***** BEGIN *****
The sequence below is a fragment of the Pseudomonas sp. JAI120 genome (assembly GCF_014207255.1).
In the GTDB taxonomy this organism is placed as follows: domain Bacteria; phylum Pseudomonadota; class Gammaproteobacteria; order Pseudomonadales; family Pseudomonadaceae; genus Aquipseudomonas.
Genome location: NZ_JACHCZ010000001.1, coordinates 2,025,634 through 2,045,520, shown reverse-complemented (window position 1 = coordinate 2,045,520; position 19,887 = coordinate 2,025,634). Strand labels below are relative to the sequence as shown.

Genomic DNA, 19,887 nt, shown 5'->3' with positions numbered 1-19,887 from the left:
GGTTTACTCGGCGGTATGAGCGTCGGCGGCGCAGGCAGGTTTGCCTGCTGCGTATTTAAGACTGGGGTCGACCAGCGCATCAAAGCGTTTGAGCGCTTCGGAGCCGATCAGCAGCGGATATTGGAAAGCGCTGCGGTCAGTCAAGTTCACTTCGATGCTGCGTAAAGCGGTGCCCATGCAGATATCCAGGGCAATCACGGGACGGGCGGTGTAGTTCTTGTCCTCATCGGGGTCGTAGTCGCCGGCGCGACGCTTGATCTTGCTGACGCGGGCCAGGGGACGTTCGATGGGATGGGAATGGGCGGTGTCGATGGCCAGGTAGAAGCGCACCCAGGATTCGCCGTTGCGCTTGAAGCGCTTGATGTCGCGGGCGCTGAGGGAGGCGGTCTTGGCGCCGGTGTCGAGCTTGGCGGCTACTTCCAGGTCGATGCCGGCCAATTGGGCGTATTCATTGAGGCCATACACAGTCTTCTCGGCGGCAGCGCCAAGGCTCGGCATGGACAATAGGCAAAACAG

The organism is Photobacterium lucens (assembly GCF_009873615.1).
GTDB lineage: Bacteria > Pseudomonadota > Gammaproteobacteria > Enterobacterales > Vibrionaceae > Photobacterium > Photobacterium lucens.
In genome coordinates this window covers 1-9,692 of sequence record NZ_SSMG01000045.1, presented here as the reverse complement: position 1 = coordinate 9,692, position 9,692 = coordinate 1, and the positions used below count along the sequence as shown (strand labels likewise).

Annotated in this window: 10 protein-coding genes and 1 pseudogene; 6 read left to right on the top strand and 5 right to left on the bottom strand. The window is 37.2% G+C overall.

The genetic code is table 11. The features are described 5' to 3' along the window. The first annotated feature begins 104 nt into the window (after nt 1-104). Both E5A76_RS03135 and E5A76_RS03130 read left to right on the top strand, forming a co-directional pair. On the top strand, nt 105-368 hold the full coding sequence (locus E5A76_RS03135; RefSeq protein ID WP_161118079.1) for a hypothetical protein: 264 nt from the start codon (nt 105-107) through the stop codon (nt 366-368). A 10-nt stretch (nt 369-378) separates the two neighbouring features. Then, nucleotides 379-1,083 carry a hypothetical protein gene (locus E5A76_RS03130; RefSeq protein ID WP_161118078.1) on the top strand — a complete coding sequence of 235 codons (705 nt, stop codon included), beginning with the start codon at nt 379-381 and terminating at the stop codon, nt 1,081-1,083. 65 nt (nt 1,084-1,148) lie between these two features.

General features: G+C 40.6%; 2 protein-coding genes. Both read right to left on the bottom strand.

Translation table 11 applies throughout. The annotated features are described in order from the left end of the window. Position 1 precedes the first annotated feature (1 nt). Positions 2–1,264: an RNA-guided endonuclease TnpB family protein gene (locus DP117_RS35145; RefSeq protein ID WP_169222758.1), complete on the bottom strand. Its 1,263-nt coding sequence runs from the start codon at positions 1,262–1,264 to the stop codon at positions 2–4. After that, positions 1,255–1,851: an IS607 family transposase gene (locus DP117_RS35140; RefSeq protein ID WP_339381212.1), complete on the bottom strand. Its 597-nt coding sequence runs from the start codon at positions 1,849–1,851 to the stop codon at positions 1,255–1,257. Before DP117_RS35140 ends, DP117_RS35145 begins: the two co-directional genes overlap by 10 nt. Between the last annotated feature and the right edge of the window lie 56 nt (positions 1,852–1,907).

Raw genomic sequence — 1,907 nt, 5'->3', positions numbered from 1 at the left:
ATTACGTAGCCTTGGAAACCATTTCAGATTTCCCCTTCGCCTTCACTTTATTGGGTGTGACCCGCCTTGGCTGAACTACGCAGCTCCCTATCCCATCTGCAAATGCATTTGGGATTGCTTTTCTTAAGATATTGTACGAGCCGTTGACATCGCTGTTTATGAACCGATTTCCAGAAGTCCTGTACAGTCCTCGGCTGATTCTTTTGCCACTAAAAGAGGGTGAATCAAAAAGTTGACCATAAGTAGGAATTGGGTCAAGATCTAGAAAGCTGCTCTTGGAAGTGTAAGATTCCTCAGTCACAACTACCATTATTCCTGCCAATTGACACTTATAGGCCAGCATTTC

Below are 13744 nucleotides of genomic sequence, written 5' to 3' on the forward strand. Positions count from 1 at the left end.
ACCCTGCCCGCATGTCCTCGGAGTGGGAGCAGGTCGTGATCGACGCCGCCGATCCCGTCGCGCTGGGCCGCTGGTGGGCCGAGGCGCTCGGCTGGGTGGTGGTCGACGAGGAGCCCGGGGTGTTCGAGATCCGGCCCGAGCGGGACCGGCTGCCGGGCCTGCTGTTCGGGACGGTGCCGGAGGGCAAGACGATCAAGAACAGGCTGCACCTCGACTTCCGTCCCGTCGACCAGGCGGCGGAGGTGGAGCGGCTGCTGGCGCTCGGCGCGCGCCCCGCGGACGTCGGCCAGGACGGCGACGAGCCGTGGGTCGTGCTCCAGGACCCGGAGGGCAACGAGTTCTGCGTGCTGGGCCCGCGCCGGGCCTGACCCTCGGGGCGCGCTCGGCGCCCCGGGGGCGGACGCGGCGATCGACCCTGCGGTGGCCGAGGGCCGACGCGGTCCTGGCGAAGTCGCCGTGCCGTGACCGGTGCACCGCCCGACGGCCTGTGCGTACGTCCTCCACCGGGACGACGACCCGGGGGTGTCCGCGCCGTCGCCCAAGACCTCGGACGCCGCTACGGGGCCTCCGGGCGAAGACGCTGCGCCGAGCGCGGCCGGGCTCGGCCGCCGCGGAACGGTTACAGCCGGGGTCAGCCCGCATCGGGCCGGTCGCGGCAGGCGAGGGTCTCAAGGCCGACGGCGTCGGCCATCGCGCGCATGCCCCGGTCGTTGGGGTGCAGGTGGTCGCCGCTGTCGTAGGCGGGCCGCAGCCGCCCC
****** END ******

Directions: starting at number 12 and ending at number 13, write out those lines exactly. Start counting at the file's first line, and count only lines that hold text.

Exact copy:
Translation table 11 applies throughout. The annotated features are described in order from the left end of the window. Position 1 precedes the first annotated feature (1 nt). Positions 2–1,264: an RNA-guided endonuclease TnpB family protein gene (locus DP117_RS35145; RefSeq protein ID WP_169222758.1), complete on the bottom strand. Its 1,263-nt coding sequence runs from the start codon at positions 1,262–1,264 to the stop codon at positions 2–4. After that, positions 1,255–1,851: an IS607 family transposase gene (locus DP117_RS35140; RefSeq protein ID WP_339381212.1), complete on the bottom strand. Its 597-nt coding sequence runs from the start codon at positions 1,849–1,851 to the stop codon at positions 1,255–1,257. Before DP117_RS35140 ends, DP117_RS35145 begins: the two co-directional genes overlap by 10 nt. Between the last annotated feature and the right edge of the window lie 56 nt (positions 1,852–1,907).

Raw genomic sequence — 1,907 nt, 5'->3', positions numbered from 1 at the left: